Manganese management in field crops
Editor’s note: This article is from the archives of the MSU Crop Advisory Team Alerts. Check the label of any pesticide referenced to ensure your use is included.
Manganese (Mn) is one of the more challenging micronutrients to manage and is the one most likely to be deficient on many field crops. MSU Extension bulletin E-486 is an excellent resource for information on manganese and the other secondary and micronutrients. The field crops most likely to show Mn deficiency are dry beans, soybeans, sugarbeet, wheat and oats. Manganese is characterized by a drab olive-green appearance of the crop with leaves of broadleaves showing yellowing between the green veins. Leaves of corn and the cereal grains show a yellowish striping. With more severe deficiency on wheat and oats, the yellow strips become more diffuse and the leaves more yellow. Deficiencies are most likely to occur on old lake bed soils, high organic matter soils, soils with pH above 6.5 and acid soils that have been limed up to near 6.5.
Manganese deficiency is also more likely to occur under dry soil conditions than moist soil conditions. Soil application of Mn is of limited benefit because it readily reacts with the soil and is bound in slowly available forms. Broadcasting Mn is a waste of money. Including Mn in band fertilizer (1-2 lbs/a) does provide Mn during the early growth stages. However, sometimes even when Mn is supplied in the starter fertilizer, it is necessary to spray the foliage with Mn to fully prevent or correct a deficiency. Application rate is very important. When spraying Mn, be sure to supply near 1 lb actual Mn per acre. Last year in one Mn deficient soybean field only 0.5 lb Mn per acre was applied and the soybeans still showed Mn deficiency except where there was spray overlap. There the soybeans were a good, green color. Since Mn has limited mobility in the plant, a second application may sometimes be necessary to cover new growth and fully correct a deficiency.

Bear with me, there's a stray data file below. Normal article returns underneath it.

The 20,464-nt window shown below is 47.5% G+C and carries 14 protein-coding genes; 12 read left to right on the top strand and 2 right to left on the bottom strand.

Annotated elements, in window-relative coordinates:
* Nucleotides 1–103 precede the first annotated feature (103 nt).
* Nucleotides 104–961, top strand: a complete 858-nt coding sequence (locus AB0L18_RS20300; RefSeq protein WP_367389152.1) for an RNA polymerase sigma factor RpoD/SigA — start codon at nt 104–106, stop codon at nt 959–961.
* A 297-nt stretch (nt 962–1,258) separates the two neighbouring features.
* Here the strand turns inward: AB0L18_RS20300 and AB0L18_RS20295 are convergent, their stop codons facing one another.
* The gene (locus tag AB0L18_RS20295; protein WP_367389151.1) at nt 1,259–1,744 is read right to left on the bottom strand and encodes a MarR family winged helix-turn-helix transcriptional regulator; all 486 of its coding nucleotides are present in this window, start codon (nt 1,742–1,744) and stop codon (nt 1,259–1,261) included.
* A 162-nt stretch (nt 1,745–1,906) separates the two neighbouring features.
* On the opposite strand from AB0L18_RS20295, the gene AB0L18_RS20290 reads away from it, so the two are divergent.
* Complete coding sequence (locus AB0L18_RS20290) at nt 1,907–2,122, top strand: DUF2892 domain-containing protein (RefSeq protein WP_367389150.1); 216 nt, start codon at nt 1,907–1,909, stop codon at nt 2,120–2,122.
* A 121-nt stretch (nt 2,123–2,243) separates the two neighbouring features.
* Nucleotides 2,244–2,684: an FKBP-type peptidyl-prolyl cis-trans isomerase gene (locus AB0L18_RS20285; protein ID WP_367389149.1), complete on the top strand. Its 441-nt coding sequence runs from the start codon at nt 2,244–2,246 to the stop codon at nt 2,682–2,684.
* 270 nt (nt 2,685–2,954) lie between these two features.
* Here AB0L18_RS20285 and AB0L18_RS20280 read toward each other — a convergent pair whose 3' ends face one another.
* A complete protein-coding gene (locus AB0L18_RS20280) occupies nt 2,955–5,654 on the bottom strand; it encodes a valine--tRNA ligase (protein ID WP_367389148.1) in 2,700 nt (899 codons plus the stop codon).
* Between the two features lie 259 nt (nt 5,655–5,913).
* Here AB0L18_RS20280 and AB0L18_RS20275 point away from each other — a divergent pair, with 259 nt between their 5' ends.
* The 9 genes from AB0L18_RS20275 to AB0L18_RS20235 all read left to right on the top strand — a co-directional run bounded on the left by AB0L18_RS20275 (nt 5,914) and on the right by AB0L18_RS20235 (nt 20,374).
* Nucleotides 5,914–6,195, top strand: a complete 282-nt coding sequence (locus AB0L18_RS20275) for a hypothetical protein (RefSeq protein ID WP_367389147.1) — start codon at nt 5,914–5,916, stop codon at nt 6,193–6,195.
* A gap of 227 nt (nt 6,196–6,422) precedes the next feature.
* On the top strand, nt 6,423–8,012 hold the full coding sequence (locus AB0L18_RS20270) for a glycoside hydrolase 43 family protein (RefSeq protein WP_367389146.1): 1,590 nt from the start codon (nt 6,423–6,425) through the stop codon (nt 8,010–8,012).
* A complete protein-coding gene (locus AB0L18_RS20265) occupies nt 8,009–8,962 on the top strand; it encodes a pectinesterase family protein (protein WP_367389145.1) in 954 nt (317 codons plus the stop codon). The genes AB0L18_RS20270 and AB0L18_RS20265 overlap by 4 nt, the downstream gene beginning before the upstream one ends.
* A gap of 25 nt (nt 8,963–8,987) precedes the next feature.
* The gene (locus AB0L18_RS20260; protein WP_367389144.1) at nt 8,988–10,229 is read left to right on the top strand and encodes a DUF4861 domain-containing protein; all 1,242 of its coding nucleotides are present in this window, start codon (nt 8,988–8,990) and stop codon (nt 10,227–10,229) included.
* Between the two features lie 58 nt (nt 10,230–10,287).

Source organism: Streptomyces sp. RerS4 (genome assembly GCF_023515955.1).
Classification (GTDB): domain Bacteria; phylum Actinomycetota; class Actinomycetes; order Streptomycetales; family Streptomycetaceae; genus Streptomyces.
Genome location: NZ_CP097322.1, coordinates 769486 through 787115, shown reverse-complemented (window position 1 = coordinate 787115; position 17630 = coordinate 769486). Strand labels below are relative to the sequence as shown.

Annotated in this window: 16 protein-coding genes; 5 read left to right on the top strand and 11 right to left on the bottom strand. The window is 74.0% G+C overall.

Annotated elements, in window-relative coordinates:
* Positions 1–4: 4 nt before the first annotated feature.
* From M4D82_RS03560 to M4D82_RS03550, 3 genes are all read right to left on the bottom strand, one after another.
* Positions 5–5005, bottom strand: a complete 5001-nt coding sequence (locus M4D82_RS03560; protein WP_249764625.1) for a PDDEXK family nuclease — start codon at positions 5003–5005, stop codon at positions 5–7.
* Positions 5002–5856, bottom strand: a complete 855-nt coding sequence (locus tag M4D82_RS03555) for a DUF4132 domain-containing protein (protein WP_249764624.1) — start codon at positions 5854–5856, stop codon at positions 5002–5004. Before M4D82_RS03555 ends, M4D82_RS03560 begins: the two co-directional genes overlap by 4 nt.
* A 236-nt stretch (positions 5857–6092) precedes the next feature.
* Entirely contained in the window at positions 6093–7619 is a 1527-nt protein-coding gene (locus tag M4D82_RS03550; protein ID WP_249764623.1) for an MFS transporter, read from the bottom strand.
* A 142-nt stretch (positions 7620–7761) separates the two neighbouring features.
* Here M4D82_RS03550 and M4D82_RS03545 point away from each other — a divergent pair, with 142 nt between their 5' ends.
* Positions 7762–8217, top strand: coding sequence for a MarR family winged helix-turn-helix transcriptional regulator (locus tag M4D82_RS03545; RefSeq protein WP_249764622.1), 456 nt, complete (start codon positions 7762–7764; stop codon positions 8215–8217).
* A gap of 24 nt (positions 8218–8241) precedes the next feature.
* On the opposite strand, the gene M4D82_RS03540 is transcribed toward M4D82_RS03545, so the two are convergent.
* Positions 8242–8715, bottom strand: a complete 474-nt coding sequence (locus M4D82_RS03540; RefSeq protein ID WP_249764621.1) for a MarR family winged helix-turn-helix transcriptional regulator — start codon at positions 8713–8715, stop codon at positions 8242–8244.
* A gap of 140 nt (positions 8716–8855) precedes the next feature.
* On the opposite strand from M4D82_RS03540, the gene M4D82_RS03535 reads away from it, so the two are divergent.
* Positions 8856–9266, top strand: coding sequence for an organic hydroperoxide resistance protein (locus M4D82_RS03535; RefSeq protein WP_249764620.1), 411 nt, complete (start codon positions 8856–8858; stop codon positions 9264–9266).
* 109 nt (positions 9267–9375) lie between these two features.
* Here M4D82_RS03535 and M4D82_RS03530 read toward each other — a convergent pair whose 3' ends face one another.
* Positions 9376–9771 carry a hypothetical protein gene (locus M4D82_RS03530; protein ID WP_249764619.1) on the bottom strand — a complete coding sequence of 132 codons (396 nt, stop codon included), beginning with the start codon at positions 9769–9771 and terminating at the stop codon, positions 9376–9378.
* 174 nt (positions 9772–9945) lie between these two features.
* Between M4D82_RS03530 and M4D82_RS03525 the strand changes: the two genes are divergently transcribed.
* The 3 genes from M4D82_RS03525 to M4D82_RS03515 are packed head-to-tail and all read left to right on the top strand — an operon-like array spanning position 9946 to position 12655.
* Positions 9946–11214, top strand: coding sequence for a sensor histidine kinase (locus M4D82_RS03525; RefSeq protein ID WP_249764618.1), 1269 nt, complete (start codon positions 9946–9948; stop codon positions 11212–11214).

Recently, there have been some reports of possible Mn deficiency in wheat. This may be partially due to the somewhat dry soil conditions that have existed during April in some areas. When spraying Mn to correct a deficiency, apply 1 lb actual Mn per acre. Spraying Mn during the early growth stages will be more likely to improve subsequent growth and yield. Including some Mn with fungicide sprays may help, but is probably too late to be of major benefit.